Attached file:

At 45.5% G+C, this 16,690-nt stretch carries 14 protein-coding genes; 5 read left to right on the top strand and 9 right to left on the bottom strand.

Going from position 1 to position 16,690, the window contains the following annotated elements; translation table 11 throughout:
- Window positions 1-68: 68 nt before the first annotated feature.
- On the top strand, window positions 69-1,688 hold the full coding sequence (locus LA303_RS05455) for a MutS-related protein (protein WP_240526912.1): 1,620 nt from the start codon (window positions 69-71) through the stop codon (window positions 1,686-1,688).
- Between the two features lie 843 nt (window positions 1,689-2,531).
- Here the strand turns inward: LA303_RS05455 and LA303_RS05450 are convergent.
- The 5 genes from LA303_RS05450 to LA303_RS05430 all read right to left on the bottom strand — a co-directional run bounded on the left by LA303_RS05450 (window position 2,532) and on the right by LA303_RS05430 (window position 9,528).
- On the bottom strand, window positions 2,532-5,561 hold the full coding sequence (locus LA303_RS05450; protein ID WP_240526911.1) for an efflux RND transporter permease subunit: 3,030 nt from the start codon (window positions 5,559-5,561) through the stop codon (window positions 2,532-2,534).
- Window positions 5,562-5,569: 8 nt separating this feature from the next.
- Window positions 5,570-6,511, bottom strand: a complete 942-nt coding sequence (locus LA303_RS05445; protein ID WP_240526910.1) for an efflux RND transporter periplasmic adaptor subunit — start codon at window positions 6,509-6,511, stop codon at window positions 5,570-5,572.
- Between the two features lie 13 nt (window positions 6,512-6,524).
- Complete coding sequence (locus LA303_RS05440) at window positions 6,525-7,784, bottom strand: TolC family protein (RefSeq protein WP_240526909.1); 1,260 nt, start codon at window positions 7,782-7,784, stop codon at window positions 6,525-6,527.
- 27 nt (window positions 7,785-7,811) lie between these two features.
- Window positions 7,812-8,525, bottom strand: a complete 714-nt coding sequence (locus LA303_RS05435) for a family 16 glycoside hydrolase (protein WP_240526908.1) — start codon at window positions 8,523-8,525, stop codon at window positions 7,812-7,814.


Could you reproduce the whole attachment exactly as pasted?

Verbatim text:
At 45.5% G+C, this 16,690-nt stretch carries 14 protein-coding genes; 5 read left to right on the top strand and 9 right to left on the bottom strand.

Going from position 1 to position 16,690, the window contains the following annotated elements; translation table 11 throughout:
- Window positions 1-68: 68 nt before the first annotated feature.
- On the top strand, window positions 69-1,688 hold the full coding sequence (locus LA303_RS05455) for a MutS-related protein (protein WP_240526912.1): 1,620 nt from the start codon (window positions 69-71) through the stop codon (window positions 1,686-1,688).
- Between the two features lie 843 nt (window positions 1,689-2,531).
- Here the strand turns inward: LA303_RS05455 and LA303_RS05450 are convergent.
- The 5 genes from LA303_RS05450 to LA303_RS05430 all read right to left on the bottom strand — a co-directional run bounded on the left by LA303_RS05450 (window position 2,532) and on the right by LA303_RS05430 (window position 9,528).
- On the bottom strand, window positions 2,532-5,561 hold the full coding sequence (locus LA303_RS05450; protein ID WP_240526911.1) for an efflux RND transporter permease subunit: 3,030 nt from the start codon (window positions 5,559-5,561) through the stop codon (window positions 2,532-2,534).
- Window positions 5,562-5,569: 8 nt separating this feature from the next.
- Window positions 5,570-6,511, bottom strand: a complete 942-nt coding sequence (locus LA303_RS05445; protein ID WP_240526910.1) for an efflux RND transporter periplasmic adaptor subunit — start codon at window positions 6,509-6,511, stop codon at window positions 5,570-5,572.
- Between the two features lie 13 nt (window positions 6,512-6,524).
- Complete coding sequence (locus LA303_RS05440) at window positions 6,525-7,784, bottom strand: TolC family protein (RefSeq protein WP_240526909.1); 1,260 nt, start codon at window positions 7,782-7,784, stop codon at window positions 6,525-6,527.
- 27 nt (window positions 7,785-7,811) lie between these two features.
- Window positions 7,812-8,525, bottom strand: a complete 714-nt coding sequence (locus LA303_RS05435) for a family 16 glycoside hydrolase (protein WP_240526908.1) — start codon at window positions 8,523-8,525, stop codon at window positions 7,812-7,814.